Barcelona’s architecture is one of its many attractions

The Torre Agbar is one of the most representative symbols of Barcelona.  In 2004 it was regarded as the best skyscraper in the world.

The city has a long and rich architectural history, beginning with the ancient remains of a Roman settlement founded in Barcelona.  Archaeological remains, and scattered fragments, such as the columns of the temple of Augustus in the building of the Centre for Excursionista Catalonia and the remains of Barcino in the subsoil (integrated within the Museum of the City of Barcelona) are within the ancient walls.  So too is the Romanesque church of San Pau del Camp Marcús or chapel.

The medieval period has many preserved buildings, some of them very prominent, particularly works that proliferate in a Gothic town known as Barrio Gothic. The Cathedral of Santa Eulalia and the Church of Santa Maria del Mar, are characterized by their austerity and harmony, for which many consider the most prominent of Catalan yards as one of the few examples of civil Gothic buildings in Europe. It also highlights the medieval buildings Tinell the lounge of the cone, the Palace of Lloctinent or the Palau de la Generalitat de Catalunya. They also stress the mansions built by wealthy families in the city, structured around a courtyard whose museum now houses the Picasso.

After a period of little relevant architecture in the city, due to poor growth, lack of suitable soil and economic hardship caused by the war of succession, there are now some important actions from the church concerning land.  For example, the actual construction of the plaza and notable buildings in iron, such as the Boqueria market. Years later, a new architectural movement took power in Barcelona, accompanied by a time of great economic prosperity and the expansion of the city beyond the walls, Modernism.

Barcelona is known as the capital of modernism, for the great quantity and quality of work that holds, with gems such as the Hospital de la Santa Creu i Sant Pau and the Palau de la Música Catalana by Lluis Domenech and Montana, or by Josep Palau Macaya Puig i Cadafalch, but undoubtedly the most famous modern piece of architecture is Antoni Gaudi and it is recognized as its most important works, which each year attracts millions of visitors from around the world.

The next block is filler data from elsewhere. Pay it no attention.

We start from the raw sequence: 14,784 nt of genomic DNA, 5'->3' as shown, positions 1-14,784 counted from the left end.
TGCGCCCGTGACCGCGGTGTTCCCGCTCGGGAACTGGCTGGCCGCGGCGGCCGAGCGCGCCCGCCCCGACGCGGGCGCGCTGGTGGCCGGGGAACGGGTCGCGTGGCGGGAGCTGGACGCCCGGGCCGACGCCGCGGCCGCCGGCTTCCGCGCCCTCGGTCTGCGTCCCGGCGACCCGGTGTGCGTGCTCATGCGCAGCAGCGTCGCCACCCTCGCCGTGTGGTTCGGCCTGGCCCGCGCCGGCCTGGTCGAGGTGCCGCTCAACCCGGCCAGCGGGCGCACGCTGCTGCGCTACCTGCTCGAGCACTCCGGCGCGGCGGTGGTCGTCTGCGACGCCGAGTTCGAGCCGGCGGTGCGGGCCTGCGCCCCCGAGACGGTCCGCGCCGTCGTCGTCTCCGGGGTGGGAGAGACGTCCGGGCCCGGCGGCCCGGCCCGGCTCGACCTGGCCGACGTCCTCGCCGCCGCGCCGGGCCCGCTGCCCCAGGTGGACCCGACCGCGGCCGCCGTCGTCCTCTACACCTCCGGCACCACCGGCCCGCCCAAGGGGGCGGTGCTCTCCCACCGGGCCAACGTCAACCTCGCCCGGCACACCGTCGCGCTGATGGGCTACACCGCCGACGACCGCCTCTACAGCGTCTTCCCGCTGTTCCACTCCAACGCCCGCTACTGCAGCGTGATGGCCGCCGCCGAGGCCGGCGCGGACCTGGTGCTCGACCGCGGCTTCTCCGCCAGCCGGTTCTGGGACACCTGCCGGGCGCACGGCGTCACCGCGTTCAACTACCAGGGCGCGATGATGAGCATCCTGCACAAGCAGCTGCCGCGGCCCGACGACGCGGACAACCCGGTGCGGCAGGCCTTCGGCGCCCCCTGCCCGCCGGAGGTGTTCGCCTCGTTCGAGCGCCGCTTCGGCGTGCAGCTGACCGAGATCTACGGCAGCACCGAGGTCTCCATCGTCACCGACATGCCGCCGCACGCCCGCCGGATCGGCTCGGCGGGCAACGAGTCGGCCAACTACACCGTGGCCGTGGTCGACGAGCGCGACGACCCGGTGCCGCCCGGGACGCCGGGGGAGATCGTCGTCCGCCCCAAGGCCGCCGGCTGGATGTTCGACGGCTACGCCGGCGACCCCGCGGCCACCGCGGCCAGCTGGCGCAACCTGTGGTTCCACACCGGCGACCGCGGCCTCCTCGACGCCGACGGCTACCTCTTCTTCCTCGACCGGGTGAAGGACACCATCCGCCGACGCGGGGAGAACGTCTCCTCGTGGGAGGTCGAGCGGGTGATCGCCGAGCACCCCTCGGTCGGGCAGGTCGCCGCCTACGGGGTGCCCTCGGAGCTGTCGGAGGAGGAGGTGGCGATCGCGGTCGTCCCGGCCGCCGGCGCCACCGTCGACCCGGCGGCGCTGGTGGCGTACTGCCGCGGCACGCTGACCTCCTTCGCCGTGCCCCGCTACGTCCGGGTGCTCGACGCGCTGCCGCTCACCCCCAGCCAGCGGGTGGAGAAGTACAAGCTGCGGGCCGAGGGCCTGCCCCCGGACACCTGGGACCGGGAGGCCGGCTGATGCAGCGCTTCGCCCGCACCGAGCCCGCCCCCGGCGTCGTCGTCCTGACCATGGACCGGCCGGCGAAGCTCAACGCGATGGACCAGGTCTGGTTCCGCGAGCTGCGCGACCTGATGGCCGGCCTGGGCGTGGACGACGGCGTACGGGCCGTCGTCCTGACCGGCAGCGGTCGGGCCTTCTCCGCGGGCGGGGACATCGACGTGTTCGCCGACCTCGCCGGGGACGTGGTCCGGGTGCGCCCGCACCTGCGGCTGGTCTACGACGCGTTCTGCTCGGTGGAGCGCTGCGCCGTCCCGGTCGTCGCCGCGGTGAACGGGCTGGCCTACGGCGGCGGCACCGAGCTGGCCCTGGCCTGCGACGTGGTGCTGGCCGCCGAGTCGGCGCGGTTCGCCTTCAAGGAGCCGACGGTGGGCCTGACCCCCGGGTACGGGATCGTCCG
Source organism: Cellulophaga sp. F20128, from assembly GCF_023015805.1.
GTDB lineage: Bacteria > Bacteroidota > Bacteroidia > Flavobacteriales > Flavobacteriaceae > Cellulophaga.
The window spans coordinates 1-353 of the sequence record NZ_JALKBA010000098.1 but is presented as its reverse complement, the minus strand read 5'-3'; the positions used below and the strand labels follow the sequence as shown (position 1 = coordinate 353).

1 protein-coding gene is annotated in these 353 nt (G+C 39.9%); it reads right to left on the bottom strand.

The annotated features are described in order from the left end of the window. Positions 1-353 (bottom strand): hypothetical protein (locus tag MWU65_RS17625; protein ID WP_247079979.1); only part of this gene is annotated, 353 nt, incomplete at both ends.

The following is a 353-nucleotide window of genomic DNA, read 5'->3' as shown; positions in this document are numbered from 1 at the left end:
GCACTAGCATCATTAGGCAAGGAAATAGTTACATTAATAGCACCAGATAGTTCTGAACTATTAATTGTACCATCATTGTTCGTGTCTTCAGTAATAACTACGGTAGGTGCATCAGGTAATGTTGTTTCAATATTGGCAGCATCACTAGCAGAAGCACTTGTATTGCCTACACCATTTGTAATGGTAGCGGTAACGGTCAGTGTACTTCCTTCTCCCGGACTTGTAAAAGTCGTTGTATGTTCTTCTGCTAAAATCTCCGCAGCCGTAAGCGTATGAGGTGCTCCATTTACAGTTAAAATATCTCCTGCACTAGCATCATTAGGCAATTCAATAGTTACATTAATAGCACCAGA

The Expiatori Temple de la Sagrada Familia and Gaudi are left unfinished and continues to be built with donations and contributions from individuals and visitors, and is due to finish by 2020. Another of the most famous works of Gaudi are the Parc Güell, Casa Milà, also known as La Pedrera and Casa Batllo.

The city also has several samples of contemporary architecture. Highlights are the German Pavilion of Ludwig Mies van der Rohe, which was built during the International Exposition of 1929, or the Foundation Joan Miro’s Catalan architect Josep Lluis Sert. After the Civil War, the city came under the control of the regime and its vision to develop prevents any popular movement. It was not until years after the return of democracy for the 1992 Olympics, that the city went through a period of major changes.  This resulted in works like the Palau Sant Jordi by Arata Isozaki, the Tower of Collserola Norman Foster and the Montjuic Communications Tower by Santiago Calatrava.

Before the Games refurbishment and expansion of the Airport of Barcelona was carried out. The post-Olympic city has maintained remarkably architectural, building buildings like the Museo de Arte Contemporáneo de Barcelona (MACBA) by Richard Meier, the Torre Agbar by Jean Nouvel, a new station to Sagrera and the Railway Triangle Tower by Frank Gehry.

In 1999 the city was awarded by the RIBA (Royal Institute of British Architects) the Royal Gold Medal, a prize given to architects for all their work, and for the one and only time, it has been awarded to a city and not an individual architect.